Thinking Through this Appointment
Over time, I’ve come to have great sympathy for the 21st-century editor. Our species does not create, in one individual, so full an offering of human talent. The editor in chief of a great publication is asked to be a public figure, a live performer, a leader of talent, a driving news force, a culture commentator, a long-form editor, a cover story genius, a packaging genius, a digital strategist, a social media practitioner, a video producer, a new product creator, and so forth. In the end, therefore, the selection of an editor becomes a question of which virtue to privilege.

As with James Bennet and Michael Kelly before him, Jeff was first a great journalist. He is, in himself, the property we prize. Our confidence in Jeff is that, understanding talent, Jeff will lead a great-talent enterprise. And that, of course, is The Atlantic’s salient comparative advantage in the scrum of modern media – that The Atlantic was created to be the great talent destination.

None of this is to say that the particular format of Jeff’s best-known writing—long-form narrative for the print magazine—is the center or circumference of our work. In the world of modern media, The Atlantic needs to be a run-away success online, on social media, in video and in live events. Jeff’s assignment is to make The Atlantic an unequaled talent destination for all our editorial disciplines. It is talent, not format, that has drawn us to Jeff.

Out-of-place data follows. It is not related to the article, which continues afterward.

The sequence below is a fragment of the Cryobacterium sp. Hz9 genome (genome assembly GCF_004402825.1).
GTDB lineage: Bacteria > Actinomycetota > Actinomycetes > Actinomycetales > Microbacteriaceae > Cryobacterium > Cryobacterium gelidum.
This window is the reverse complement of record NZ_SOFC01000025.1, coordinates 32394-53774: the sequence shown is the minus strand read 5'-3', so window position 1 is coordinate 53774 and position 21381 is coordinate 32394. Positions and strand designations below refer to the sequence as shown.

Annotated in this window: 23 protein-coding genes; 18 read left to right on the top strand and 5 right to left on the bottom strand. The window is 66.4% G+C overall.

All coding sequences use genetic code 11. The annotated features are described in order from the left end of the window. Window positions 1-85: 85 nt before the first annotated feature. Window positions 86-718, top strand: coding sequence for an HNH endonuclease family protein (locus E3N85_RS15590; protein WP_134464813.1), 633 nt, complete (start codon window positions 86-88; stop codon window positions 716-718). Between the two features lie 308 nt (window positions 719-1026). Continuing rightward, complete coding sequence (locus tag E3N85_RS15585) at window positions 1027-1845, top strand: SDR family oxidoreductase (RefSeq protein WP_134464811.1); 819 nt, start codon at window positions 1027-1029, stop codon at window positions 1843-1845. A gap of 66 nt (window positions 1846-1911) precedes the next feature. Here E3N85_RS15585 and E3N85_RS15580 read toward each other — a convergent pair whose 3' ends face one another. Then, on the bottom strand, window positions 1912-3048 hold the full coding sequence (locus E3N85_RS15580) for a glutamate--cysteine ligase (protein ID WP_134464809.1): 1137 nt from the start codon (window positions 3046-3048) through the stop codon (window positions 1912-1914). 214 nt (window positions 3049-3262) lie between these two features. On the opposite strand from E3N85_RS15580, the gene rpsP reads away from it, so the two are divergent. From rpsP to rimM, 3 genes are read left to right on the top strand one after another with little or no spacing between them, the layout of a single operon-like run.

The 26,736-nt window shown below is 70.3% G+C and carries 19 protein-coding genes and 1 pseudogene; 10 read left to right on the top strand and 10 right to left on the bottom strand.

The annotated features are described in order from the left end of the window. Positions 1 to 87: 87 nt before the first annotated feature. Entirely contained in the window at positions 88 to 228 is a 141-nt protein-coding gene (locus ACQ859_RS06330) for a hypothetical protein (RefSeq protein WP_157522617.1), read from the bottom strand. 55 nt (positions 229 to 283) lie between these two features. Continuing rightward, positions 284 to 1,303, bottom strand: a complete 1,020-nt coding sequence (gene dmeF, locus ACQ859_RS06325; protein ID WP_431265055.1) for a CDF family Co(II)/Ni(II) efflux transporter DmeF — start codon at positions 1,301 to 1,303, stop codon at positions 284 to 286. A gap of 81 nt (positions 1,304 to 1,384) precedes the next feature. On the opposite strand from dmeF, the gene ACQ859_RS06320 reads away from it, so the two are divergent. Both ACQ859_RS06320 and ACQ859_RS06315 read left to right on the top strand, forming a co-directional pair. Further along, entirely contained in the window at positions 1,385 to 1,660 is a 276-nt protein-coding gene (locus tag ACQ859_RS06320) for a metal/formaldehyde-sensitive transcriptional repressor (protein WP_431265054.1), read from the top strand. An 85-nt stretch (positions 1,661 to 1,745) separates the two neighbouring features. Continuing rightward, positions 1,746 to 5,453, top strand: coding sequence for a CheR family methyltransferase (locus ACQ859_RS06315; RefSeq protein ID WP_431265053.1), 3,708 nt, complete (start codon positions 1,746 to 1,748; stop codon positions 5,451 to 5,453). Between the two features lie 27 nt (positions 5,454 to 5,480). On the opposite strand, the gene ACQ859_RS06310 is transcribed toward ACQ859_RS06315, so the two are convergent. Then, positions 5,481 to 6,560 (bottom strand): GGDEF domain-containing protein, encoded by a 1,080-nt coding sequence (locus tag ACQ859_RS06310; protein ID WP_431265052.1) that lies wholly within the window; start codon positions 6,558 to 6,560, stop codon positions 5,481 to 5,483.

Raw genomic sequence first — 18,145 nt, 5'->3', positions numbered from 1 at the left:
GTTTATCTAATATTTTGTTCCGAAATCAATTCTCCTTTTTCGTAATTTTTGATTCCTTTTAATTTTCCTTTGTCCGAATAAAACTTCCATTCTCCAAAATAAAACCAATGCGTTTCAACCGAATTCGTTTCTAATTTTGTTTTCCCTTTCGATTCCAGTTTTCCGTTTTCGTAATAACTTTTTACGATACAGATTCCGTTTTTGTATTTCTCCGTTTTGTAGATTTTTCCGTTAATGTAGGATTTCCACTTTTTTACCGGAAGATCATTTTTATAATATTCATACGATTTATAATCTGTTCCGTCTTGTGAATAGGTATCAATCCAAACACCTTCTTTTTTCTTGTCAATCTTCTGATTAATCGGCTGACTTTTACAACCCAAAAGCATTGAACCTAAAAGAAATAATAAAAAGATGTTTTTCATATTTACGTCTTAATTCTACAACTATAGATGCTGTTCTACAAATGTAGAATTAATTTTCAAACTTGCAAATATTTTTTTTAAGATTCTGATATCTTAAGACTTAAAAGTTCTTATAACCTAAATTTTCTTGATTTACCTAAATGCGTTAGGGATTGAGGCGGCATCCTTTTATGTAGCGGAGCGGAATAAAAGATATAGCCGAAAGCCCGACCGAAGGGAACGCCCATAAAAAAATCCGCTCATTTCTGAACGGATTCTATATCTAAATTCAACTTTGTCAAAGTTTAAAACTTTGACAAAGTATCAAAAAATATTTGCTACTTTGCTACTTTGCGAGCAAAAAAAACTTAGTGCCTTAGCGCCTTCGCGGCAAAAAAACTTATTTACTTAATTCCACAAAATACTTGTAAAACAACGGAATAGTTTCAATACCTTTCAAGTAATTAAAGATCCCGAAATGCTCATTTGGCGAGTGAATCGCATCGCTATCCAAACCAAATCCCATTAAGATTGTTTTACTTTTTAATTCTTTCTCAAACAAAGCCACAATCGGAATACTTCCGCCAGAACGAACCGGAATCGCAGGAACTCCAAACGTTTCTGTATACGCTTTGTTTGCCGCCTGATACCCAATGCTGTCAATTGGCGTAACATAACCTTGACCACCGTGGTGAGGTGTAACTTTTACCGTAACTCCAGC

A Harder Call for Jeff
In the end, the editor appointment was a harder call for Jeff than it was for Bob and me. The move suggested a near-complete reorientation of Jeff’s professional life, from a narrower focus on his own writing to the work and careers of a large staff. I was not with Jeff and his wife, Pamela, for those conversations; one can imagine they ran deep. But, Jeff resurfaced from a weekend’s thought committed to the larger Atlantic proposition and to what we all take to be the privilege of leading this exceptional staff.
(Jeff faced as well a largely-logistical issue. Some time back, Jeff agreed to write for Simon & Schuster what will be his second book. With our complete blessing, Jeff will take leave to fulfill that commitment when he feels the time is right.)

The Weeks Ahead
Starting this week, Jeff will take the reins of leadership. Reporting directly to Bob, Jeff will lead a cabinet of Scott Stossel, John Gould, Kasia Ciaplak-Mayr von Baldegg, and a creative director to succeed Darhil Crooks. As he explained it to me, Jeff intends to begin his work “reporting the story” – that is to say interviewing the staff and other industry leaders on their work and their thoughts for The Atlantic.

Bob and I want to close by thanking Scott, John, Kasia, Sommer and the editorial team at AtlanticLive – Margaret, Steve and Rob – for leading The Atlantic’s work these last six months. Jeff will find what James found before him, that he joins a leadership team as fine in disposition as they are in talent.

Finally, for those Atlantic staff in the Washington office, Bob and I intend to convene a meeting in the 3rd-floor newsroom, this morning at 10:00 am, to introduce Jeff as our new editor. For those in New York, Bob and Jeff plan a Friday visit to our offices. For those in London, for every reason under the sun, I’m sorry we won’t be with you.

I close with my best wishes to all.